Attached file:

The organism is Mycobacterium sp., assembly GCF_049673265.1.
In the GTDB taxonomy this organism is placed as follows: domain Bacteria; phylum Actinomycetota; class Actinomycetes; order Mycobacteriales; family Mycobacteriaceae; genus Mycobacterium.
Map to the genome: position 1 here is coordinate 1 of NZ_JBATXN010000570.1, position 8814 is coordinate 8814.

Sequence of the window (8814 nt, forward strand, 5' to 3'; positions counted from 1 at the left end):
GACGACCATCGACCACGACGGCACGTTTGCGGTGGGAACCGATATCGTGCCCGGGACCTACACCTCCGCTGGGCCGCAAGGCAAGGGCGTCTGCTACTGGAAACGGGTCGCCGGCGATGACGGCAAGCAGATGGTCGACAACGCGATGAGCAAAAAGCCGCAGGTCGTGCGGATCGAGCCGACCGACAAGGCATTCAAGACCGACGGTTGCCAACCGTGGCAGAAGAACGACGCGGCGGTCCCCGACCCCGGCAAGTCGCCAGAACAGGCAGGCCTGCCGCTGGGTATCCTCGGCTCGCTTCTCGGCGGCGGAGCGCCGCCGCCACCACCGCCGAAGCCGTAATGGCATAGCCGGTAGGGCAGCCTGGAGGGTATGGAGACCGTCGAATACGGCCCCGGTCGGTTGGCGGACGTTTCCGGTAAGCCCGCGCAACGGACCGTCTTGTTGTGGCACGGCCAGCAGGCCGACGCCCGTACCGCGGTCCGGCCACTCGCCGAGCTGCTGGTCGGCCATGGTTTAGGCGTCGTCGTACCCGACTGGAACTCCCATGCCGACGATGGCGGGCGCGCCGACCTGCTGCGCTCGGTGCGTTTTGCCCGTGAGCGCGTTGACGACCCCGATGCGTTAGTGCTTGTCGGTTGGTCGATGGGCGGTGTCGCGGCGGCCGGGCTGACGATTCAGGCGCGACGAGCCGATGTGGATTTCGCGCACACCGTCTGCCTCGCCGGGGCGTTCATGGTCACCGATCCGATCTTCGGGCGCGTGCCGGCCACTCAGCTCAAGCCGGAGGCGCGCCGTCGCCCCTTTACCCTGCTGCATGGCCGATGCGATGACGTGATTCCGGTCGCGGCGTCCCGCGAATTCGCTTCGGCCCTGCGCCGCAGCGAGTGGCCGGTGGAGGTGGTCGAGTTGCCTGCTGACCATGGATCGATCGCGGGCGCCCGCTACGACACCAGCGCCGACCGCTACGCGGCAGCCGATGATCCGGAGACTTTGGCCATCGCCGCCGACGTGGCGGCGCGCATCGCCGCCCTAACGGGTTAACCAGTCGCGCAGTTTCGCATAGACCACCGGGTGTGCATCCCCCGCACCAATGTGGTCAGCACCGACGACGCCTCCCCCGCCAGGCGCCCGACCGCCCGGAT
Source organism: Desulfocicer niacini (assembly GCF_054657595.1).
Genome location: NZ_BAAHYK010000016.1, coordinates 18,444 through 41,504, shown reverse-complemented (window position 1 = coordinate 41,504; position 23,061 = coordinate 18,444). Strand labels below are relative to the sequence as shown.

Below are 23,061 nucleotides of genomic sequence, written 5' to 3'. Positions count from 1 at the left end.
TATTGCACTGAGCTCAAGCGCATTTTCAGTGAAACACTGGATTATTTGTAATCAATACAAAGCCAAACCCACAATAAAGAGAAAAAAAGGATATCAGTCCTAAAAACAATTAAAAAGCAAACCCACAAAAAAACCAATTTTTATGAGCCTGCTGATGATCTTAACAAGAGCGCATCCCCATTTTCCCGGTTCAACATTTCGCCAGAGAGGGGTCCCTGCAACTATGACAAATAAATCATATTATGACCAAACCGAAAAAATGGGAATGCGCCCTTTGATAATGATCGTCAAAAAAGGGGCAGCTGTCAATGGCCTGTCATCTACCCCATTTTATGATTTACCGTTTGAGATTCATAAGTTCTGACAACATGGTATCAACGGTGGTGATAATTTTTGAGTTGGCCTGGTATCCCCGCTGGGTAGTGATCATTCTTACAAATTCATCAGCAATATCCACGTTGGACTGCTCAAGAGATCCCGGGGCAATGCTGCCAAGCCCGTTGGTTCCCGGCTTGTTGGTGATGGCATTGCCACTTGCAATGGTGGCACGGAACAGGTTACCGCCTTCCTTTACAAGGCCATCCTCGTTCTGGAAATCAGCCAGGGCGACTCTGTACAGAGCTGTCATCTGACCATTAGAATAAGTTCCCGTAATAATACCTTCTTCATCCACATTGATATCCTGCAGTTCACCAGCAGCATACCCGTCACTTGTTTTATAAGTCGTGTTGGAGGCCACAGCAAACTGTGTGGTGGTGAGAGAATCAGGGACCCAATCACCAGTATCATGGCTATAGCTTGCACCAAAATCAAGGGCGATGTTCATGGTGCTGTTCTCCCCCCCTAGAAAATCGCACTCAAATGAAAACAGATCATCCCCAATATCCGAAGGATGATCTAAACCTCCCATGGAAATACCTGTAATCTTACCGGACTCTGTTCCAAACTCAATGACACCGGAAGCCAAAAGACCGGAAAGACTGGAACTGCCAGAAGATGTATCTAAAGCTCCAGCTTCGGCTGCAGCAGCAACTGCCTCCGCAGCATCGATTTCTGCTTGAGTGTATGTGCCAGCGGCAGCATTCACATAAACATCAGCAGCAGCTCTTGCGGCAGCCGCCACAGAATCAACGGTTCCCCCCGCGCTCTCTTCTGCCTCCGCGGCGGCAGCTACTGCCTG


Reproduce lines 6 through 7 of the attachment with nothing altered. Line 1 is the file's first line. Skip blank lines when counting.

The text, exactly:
Source organism: Desulfocicer niacini (assembly GCF_054657595.1).
Genome location: NZ_BAAHYK010000016.1, coordinates 18,444 through 41,504, shown reverse-complemented (window position 1 = coordinate 41,504; position 23,061 = coordinate 18,444). Strand labels below are relative to the sequence as shown.